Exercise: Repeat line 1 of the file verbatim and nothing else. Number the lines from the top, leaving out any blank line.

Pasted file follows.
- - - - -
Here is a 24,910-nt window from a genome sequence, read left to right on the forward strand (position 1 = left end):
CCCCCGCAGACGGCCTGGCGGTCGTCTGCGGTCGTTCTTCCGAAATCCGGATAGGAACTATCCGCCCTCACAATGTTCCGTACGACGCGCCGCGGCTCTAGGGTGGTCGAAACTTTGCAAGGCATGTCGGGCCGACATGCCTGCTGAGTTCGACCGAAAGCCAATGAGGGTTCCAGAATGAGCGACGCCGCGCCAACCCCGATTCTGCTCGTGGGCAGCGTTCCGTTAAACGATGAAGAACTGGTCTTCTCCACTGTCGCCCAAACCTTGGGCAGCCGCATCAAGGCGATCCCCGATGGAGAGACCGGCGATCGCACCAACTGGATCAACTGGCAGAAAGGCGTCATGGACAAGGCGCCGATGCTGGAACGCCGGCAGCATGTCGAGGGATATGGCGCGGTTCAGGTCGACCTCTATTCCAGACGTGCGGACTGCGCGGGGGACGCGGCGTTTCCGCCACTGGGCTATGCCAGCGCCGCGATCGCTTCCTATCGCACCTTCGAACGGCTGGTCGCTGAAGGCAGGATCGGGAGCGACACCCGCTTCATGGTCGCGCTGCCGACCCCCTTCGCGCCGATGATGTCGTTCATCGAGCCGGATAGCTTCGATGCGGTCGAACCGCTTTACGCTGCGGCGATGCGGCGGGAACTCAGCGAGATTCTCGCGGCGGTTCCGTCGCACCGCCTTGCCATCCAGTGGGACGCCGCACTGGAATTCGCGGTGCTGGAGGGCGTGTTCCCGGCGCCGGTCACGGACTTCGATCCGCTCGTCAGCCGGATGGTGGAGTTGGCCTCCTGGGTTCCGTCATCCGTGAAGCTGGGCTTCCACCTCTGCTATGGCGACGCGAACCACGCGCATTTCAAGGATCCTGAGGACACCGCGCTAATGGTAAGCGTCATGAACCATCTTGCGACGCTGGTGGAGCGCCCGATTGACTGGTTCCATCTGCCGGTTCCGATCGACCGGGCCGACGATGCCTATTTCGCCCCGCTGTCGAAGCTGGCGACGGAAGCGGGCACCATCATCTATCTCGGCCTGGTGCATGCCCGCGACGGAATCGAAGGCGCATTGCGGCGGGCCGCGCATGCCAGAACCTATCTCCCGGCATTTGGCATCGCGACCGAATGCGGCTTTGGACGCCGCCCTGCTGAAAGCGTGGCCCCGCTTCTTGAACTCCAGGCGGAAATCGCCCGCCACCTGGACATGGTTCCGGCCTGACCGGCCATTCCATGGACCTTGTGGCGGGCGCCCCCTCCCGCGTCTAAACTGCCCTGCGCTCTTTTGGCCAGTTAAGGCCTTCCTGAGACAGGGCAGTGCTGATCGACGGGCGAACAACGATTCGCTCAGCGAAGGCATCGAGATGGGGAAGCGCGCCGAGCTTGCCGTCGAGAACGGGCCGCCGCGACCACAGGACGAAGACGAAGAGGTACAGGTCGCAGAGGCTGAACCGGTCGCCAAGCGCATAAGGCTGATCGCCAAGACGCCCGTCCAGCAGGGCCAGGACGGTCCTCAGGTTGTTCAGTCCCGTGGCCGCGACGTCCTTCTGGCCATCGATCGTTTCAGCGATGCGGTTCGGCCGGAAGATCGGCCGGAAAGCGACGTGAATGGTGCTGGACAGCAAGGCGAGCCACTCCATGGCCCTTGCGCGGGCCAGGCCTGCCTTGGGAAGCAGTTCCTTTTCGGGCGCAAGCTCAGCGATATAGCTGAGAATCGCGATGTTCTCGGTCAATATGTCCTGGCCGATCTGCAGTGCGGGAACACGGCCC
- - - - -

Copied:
Here is a 24,910-nt window from a genome sequence, read left to right on the forward strand (position 1 = left end):